The US has said it has no confirmation that North Korea is starting to shut down its main nuclear reactor.
North Korea has missed a deadline to shut down its main reactor
Comments by State Department spokesman Sean McCormack follow media reports in South Korea that Pyongyang may have begun dismantling the Yongbyon reactor.
Satellite images detected unusual activity there, the Dong-a Ilbo newspaper and Yonhap news agency said.
The media reports raised hope that North Korea still intended to comply with an international deal.
Pyongyang has already missed the first deadline agreed as part of the deal.
It was meant to have "shut down and sealed" its Yongbyon reactor by Saturday - 60 days after the deal was reached.
But complications over North Korean funds, frozen in a Macau bank, delayed proceedings.
On Tuesday, Mr McCormack said Washington was willing to give North Korea "a little bit more time" to honour its pledge.
N KOREA NUCLEAR DEAL
N Korea to 'shut down and seal' Yongbyon reactor, then disable all nuclear facilities
In return, will be given 1m tonnes of heavy fuel oil
N Korea to invite IAEA back to monitor deal
Under earlier 2005 deal, N Korea agreed to end nuclear programme and return to non-proliferation treaty
N Korea's demand for light water reactor to be discussed at "appropriate time"
Pyongyang linked progress on the agreement to the return of the money, refusing to move forward with shutting down the reactor until it had access to the $25m (£13m).
After weeks of delay, the US said recently that the money was now available to be picked up, but there has been no confirmation of this from Pyongyang, and the funds are currently still in Macau's Banco Delta Asia.
Saturday's deadline came and went with no official comment from the North.
Since the deadline has passed, there has been huge pressure on the North to start the process of shutting down its Yongbyon reactor as soon as possible.
South Korean Foreign Minister Song Min-soon spoke by telephone with his US counterpart, Condoleezza Rice, on Tuesday and the two "strongly expressed expectations that North Korea will soon implement disarmament measures," the South's Foreign Ministry said in a statement.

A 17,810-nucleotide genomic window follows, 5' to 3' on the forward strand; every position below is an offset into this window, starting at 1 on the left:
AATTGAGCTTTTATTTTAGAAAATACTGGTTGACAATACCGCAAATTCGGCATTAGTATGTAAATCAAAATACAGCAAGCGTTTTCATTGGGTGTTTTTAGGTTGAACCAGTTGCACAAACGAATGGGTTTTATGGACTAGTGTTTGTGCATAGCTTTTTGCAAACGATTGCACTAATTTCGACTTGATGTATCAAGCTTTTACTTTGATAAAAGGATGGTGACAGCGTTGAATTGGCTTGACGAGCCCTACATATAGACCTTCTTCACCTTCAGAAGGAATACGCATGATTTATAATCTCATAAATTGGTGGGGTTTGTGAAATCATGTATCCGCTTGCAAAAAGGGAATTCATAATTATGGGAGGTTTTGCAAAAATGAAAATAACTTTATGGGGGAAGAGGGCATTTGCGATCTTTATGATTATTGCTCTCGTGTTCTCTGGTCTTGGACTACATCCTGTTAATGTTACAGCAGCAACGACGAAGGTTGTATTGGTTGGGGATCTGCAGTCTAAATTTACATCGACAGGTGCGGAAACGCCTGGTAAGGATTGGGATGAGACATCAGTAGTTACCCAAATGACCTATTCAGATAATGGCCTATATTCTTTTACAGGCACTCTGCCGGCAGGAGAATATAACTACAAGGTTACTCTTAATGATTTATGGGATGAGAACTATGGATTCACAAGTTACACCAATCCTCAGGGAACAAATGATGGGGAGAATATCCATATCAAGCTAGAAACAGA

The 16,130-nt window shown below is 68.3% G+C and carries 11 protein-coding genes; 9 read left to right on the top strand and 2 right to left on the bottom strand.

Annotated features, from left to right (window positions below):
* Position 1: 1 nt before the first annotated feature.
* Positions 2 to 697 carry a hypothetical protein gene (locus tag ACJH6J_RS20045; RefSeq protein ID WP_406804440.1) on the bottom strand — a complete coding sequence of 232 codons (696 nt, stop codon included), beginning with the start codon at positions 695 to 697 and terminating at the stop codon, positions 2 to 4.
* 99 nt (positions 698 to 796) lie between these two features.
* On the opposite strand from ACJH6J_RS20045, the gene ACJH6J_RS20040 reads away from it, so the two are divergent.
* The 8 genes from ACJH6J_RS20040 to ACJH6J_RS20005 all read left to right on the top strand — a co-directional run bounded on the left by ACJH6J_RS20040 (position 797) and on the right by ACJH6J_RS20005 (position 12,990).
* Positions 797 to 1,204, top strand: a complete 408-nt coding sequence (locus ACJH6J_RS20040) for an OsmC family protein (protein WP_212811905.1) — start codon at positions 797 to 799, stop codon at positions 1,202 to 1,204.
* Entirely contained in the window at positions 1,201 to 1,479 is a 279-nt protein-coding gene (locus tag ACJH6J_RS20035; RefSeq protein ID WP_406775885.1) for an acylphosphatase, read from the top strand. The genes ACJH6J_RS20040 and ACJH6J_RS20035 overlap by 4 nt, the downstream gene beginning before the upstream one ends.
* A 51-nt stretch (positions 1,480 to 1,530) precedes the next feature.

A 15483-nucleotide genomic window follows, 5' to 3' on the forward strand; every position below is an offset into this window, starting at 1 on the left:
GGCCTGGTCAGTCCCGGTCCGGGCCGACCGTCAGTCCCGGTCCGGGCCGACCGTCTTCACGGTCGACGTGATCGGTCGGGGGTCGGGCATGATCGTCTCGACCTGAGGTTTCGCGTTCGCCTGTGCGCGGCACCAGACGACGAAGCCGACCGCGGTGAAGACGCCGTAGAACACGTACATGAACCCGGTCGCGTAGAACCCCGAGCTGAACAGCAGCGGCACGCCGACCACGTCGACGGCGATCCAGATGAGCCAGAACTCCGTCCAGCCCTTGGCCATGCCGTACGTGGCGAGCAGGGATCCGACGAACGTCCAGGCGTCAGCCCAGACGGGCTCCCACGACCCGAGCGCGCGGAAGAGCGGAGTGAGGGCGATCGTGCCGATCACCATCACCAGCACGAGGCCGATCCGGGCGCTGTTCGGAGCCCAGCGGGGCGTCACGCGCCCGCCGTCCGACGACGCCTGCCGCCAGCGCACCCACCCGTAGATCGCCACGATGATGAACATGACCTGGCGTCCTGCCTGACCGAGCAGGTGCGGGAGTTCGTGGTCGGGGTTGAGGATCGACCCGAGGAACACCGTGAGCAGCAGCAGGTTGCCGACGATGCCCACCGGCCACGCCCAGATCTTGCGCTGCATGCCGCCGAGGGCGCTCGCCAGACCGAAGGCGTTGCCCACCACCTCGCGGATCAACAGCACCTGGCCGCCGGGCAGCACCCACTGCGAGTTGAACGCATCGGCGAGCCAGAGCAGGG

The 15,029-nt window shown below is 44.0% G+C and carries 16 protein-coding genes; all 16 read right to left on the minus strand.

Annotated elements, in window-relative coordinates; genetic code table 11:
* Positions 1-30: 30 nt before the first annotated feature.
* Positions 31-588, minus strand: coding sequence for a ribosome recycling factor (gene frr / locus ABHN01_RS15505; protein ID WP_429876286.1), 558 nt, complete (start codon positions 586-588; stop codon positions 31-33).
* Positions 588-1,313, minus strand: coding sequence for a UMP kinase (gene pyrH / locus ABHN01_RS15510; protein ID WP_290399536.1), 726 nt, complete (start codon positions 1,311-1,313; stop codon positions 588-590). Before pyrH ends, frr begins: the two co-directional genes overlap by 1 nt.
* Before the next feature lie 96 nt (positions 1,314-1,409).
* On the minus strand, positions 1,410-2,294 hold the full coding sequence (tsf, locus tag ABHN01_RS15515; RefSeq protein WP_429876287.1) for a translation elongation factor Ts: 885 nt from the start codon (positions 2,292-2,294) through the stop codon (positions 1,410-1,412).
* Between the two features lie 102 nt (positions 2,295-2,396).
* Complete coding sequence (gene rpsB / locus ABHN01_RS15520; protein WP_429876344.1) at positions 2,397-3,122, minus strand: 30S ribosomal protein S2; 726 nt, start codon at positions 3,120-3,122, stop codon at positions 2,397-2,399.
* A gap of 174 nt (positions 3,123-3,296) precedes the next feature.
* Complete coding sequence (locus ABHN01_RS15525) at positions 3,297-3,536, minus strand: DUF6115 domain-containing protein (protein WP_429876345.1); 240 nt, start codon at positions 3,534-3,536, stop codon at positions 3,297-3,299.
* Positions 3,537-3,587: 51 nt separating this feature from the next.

South Korean media has also reported that Seoul is thinking of delaying the resumption of rice aid to its impoverished neighbour, until the North takes concrete steps forward.
The two Koreas began talks on Wednesday to discuss the North's request for 400,000 tonnes of rice.
But there are signs of hope, according to reports in Tuesday's South Korean media.
Officials from both Seoul and Washington have been closely monitoring activity at Yongbyon - and they have begun to notice changes.
South Korea has reportedly threatened to delay aid shipments
An unnamed intelligence official told Yonhap that the reactor was still operating, but there were some more intense signs of activity than usual.
"We are tracing and analysing them," the official said, requesting anonymity.
Some diplomatic officials were noncommittal about what these signs meant, but another un-named source is quoted as telling the Dong-A Ilbo: "Washington thinks it is highly likely that those activities are a part of North Korea's operations to close down the nuclear facility."
Meanwhile the Macau bank involved in the funding dispute has challenged a US Treasury ruling that bars US banks from doing business with it.
Banco Delta Asia said the ruling ignored all remedial measures it has taken, and "was politically motivated because it was based on disputes between the United States and North Korea".
Last month, the US blacklisted the bank, calling it a "willing pawn" in North Korea's illegal activities.